- Former Trump campaign chairman Paul Manafort’s flight records show that he travelled to Moscow at least 18 times while advising the pro-Russian strongman Viktor Yanukovych, who later became Ukraine’s president.
- Yanukovych fled to Russia in 2014, but Manafort continued advising Ukraine’s Opposition Bloc – a political party that is considered even closer to the Kremlin than Ukraine’s Party of Regions.
Manafort’s spokesman, Jason Maloni, said Manafort’s trips to Russia were “related to his work on behalf of” the Russian oligarch Oleg Deripaska’s “commercial interests.”
President Donald Trump’s former campaign chairman, Paul Manafort, travelled to Moscow at least 18 times between 2004-2011, while he served as a top adviser to ousted Ukrainian president Viktor Yanukovych and the pro-Russia Party of Regions.
The flight records, which were obtained by McClatchy News from a government source in Kiev, suggest that Manafort’s consulting work and business dealings were more closely linked to Russia than he has let on.
Manafort visited Ukraine at least 138 times between 2004-2015, according to McClatchy. He travelled to Moscow the most between 2005-2006, but took additional trips there through 2011.
Yanukovych was ousted in 2014 amid widespread protests over his last-minute decision to reject a deal that would have fostered stronger ties between Ukraine and the European Union, and instead pursued closer ties with Moscow. Yanukovych fled to Russia when the protests escalated, but Manafort continued advising Ukraine’s Opposition Bloc – a political party that is considered even more pro-Russia than the Party of Regions.
Manafort’s business dealings with Russian and Ukrainian oligarchs have come under intense scrutiny by special counsel Robert Mueller as part of his investigation into potential collusion between the Trump campaign and Russia during the 2016 election.
Manafort’s trips to Russia are not the only ones that may be of interest to Mueller. He and his longtime Russian-Ukrainian business associate Konstantin Kilimnik reportedly travelled to Frankfurt in July 2013 on a private plane owned by Andrey Artemenko – a Ukrainian lawmaker who met with Trump’s lawyer, Michael Cohen, and longtime Trump Organisation adviser Felix Sater in January to present them with a Russia-Ukraine “peace plan” that involved easing sanctions.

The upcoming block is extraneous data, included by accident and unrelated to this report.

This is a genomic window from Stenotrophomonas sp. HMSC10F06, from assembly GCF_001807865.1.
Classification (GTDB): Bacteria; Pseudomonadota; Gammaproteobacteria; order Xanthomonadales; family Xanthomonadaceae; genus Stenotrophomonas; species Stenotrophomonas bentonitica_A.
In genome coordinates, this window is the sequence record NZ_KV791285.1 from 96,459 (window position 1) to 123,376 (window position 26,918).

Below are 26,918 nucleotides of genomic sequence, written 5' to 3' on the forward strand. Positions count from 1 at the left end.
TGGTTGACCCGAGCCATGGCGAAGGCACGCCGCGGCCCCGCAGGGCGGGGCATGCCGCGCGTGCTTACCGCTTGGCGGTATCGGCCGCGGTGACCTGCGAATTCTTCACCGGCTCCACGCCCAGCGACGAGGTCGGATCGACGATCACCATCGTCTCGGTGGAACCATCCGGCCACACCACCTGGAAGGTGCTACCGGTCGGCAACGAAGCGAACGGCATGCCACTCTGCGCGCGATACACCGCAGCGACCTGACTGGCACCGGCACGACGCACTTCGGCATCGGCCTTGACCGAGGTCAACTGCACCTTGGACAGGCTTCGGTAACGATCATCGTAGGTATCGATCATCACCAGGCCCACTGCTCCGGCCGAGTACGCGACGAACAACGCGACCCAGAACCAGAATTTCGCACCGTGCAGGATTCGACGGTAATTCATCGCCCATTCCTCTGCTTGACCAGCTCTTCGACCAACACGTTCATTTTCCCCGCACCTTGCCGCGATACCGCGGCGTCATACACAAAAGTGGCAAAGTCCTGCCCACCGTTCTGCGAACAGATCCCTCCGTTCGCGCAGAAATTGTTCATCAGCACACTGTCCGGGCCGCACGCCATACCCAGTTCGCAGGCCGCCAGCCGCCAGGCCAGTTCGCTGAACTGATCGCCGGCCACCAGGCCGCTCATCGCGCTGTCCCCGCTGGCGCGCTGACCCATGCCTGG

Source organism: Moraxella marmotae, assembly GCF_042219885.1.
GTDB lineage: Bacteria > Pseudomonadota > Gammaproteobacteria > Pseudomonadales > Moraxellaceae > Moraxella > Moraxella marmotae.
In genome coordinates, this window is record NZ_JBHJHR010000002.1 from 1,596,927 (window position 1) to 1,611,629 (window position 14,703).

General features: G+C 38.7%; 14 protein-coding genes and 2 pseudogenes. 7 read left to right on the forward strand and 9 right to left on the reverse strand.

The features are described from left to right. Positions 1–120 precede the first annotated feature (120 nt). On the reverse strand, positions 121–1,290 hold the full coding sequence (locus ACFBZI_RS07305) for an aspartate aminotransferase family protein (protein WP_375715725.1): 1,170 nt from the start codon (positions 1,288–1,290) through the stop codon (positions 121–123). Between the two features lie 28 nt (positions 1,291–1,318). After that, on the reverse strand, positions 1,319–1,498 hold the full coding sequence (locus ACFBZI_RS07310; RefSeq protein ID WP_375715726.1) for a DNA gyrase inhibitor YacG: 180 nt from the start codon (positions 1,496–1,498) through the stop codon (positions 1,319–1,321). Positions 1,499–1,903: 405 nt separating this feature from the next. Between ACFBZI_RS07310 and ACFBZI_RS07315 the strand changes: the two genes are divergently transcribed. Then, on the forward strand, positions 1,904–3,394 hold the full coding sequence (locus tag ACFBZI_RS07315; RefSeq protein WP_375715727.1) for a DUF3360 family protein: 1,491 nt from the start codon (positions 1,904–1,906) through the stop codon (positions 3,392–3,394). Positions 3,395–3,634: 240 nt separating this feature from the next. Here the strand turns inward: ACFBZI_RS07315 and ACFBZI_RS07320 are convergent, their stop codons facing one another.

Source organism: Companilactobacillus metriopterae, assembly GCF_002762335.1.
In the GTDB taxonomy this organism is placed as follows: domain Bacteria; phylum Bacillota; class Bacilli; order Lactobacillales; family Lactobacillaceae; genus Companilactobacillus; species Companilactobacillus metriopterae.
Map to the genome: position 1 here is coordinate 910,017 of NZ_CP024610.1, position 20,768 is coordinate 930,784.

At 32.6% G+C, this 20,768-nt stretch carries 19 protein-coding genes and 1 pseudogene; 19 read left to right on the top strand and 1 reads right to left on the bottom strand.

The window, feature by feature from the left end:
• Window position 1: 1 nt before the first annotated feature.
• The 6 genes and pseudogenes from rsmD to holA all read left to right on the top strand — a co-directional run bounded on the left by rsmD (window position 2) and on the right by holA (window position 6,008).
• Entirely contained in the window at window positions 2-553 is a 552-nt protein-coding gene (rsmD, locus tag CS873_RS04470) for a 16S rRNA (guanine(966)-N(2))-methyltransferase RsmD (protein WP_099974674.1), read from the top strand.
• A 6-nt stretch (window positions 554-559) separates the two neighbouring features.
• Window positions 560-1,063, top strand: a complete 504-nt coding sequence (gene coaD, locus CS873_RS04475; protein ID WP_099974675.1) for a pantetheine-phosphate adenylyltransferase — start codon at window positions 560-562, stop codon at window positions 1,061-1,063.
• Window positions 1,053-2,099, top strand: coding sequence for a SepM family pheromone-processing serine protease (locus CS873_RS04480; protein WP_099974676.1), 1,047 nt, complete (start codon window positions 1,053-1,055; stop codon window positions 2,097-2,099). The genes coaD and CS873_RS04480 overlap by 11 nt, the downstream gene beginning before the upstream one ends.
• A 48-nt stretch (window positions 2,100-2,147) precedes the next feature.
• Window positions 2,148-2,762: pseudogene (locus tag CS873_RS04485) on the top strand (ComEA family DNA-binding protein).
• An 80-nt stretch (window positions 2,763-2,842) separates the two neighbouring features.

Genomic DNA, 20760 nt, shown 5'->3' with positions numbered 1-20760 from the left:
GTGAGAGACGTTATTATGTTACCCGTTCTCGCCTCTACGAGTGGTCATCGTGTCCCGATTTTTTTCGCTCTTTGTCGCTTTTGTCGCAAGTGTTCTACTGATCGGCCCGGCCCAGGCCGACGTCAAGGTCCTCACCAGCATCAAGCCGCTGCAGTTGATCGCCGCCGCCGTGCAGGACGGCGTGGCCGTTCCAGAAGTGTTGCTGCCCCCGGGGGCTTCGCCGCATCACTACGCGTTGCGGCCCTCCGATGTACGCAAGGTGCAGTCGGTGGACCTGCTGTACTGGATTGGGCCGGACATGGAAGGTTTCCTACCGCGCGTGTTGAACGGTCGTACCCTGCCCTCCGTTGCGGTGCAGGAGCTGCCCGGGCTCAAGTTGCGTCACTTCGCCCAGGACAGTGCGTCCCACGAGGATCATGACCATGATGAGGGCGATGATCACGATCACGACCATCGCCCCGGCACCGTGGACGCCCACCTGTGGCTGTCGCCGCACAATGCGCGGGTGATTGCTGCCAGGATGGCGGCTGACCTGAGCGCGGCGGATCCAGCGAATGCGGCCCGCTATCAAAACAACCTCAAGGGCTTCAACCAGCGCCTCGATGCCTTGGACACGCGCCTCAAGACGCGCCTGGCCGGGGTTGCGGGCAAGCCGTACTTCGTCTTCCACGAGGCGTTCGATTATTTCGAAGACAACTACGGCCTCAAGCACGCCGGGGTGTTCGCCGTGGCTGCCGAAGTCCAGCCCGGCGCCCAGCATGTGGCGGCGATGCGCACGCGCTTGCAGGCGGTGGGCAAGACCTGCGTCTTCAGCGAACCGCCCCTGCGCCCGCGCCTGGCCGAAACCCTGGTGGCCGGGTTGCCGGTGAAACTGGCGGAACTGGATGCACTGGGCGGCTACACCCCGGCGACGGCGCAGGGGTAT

A federal grand jury indicted Manafort and his longtime business associate, Rick Gates, in October on 12 counts, including money laundering, tax fraud, and failing to register as foreign agents. Federal prosecutors said in a court filing that both men had received “millions of dollars” from Ukrainian and Russian oligarchs that would allow them “to live comfortably abroad” and therefore make them a flight risk.
Citing financial documents filed in Cyprus, The New York Times reported in July that Manafort was in debt to pro-Russian interests by as much as $US17 million by the time he joined Trump’s campaign team in March 2016.
Manafort also has significant business ties to the Russian billionaire Oleg Deripaska, who signed a $US10 million annual contract with Manafort in 2006 for a lobbying project in the US that Manafort said would “greatly benefit the Putin Government,” The Associated Press reported in March.
Manafort’s spokesman Jason Maloni toldBusiness Insider that aeroplane records “do not demonstrate anything other than Mr. Manafort was in Moscow for his well-known commercial work with Oleg Deripaska or was connecting through Moscow on his way to and from the US.”